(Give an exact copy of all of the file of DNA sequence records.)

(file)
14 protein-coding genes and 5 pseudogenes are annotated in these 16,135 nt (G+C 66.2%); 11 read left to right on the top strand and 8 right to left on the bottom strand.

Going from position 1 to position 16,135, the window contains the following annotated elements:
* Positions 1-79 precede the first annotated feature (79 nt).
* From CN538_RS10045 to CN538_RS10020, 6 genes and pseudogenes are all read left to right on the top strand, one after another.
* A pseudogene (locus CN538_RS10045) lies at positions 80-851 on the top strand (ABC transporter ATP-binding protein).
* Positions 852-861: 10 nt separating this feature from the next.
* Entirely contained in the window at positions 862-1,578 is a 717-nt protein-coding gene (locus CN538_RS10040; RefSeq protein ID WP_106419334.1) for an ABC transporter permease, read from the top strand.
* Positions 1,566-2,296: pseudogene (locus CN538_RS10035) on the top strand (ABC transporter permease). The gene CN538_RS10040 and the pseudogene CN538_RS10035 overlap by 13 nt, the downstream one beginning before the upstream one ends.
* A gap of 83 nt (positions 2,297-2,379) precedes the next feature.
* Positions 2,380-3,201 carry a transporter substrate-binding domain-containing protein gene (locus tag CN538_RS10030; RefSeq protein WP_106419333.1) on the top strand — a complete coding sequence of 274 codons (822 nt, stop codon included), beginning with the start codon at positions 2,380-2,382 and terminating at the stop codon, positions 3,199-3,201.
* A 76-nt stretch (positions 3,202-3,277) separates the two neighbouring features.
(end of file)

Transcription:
14 protein-coding genes and 5 pseudogenes are annotated in these 16,135 nt (G+C 66.2%); 11 read left to right on the top strand and 8 right to left on the bottom strand.

Going from position 1 to position 16,135, the window contains the following annotated elements:
* Positions 1-79 precede the first annotated feature (79 nt).
* From CN538_RS10045 to CN538_RS10020, 6 genes and pseudogenes are all read left to right on the top strand, one after another.
* A pseudogene (locus CN538_RS10045) lies at positions 80-851 on the top strand (ABC transporter ATP-binding protein).
* Positions 852-861: 10 nt separating this feature from the next.
* Entirely contained in the window at positions 862-1,578 is a 717-nt protein-coding gene (locus CN538_RS10040; RefSeq protein ID WP_106419334.1) for an ABC transporter permease, read from the top strand.
* Positions 1,566-2,296: pseudogene (locus CN538_RS10035) on the top strand (ABC transporter permease). The gene CN538_RS10040 and the pseudogene CN538_RS10035 overlap by 13 nt, the downstream one beginning before the upstream one ends.
* A gap of 83 nt (positions 2,297-2,379) precedes the next feature.
* Positions 2,380-3,201 carry a transporter substrate-binding domain-containing protein gene (locus tag CN538_RS10030; RefSeq protein WP_106419333.1) on the top strand — a complete coding sequence of 274 codons (822 nt, stop codon included), beginning with the start codon at positions 2,380-2,382 and terminating at the stop codon, positions 3,199-3,201.
* A 76-nt stretch (positions 3,202-3,277) separates the two neighbouring features.